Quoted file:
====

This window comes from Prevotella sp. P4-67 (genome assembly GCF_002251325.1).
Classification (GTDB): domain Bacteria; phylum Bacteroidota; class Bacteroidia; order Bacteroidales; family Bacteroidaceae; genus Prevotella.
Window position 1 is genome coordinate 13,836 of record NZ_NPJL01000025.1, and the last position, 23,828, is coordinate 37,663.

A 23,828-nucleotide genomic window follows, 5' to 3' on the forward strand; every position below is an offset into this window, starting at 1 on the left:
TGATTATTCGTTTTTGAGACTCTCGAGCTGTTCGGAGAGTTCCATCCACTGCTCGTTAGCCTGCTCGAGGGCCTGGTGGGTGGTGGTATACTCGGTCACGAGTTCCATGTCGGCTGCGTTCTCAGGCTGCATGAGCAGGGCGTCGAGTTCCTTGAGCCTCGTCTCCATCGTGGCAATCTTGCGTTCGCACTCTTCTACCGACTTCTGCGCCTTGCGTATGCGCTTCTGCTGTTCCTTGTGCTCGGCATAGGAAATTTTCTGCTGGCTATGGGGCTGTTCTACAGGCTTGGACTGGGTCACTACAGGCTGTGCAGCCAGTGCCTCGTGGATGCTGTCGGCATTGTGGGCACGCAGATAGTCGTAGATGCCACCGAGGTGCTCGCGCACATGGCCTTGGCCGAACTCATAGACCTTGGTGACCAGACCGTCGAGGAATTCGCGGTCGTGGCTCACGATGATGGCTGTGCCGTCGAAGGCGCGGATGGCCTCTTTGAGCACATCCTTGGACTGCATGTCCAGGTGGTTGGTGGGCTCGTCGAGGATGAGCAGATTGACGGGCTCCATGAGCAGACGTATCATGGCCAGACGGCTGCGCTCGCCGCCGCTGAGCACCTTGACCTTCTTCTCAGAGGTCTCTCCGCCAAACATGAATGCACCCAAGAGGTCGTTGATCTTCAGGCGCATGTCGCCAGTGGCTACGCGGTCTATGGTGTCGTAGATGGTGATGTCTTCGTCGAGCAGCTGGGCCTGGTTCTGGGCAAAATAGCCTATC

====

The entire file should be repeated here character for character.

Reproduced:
This window comes from Prevotella sp. P4-67 (genome assembly GCF_002251325.1).
Classification (GTDB): domain Bacteria; phylum Bacteroidota; class Bacteroidia; order Bacteroidales; family Bacteroidaceae; genus Prevotella.
Window position 1 is genome coordinate 13,836 of record NZ_NPJL01000025.1, and the last position, 23,828, is coordinate 37,663.

A 23,828-nucleotide genomic window follows, 5' to 3' on the forward strand; every position below is an offset into this window, starting at 1 on the left:
TGATTATTCGTTTTTGAGACTCTCGAGCTGTTCGGAGAGTTCCATCCACTGCTCGTTAGCCTGCTCGAGGGCCTGGTGGGTGGTGGTATACTCGGTCACGAGTTCCATGTCGGCTGCGTTCTCAGGCTGCATGAGCAGGGCGTCGAGTTCCTTGAGCCTCGTCTCCATCGTGGCAATCTTGCGTTCGCACTCTTCTACCGACTTCTGCGCCTTGCGTATGCGCTTCTGCTGTTCCTTGTGCTCGGCATAGGAAATTTTCTGCTGGCTATGGGGCTGTTCTACAGGCTTGGACTGGGTCACTACAGGCTGTGCAGCCAGTGCCTCGTGGATGCTGTCGGCATTGTGGGCACGCAGATAGTCGTAGATGCCACCGAGGTGCTCGCGCACATGGCCTTGGCCGAACTCATAGACCTTGGTGACCAGACCGTCGAGGAATTCGCGGTCGTGGCTCACGATGATGGCTGTGCCGTCGAAGGCGCGGATGGCCTCTTTGAGCACATCCTTGGACTGCATGTCCAGGTGGTTGGTGGGCTCGTCGAGGATGAGCAGATTGACGGGCTCCATGAGCAGACGTATCATGGCCAGACGGCTGCGCTCGCCGCCGCTGAGCACCTTGACCTTCTTCTCAGAGGTCTCTCCGCCAAACATGAATGCACCCAAGAGGTCGTTGATCTTCAGGCGCATGTCGCCAGTGGCTACGCGGTCTATGGTGTCGTAGATGGTGATGTCTTCGTCGAGCAGCTGGGCCTGGTTCTGGGCAAAATAGCCTATC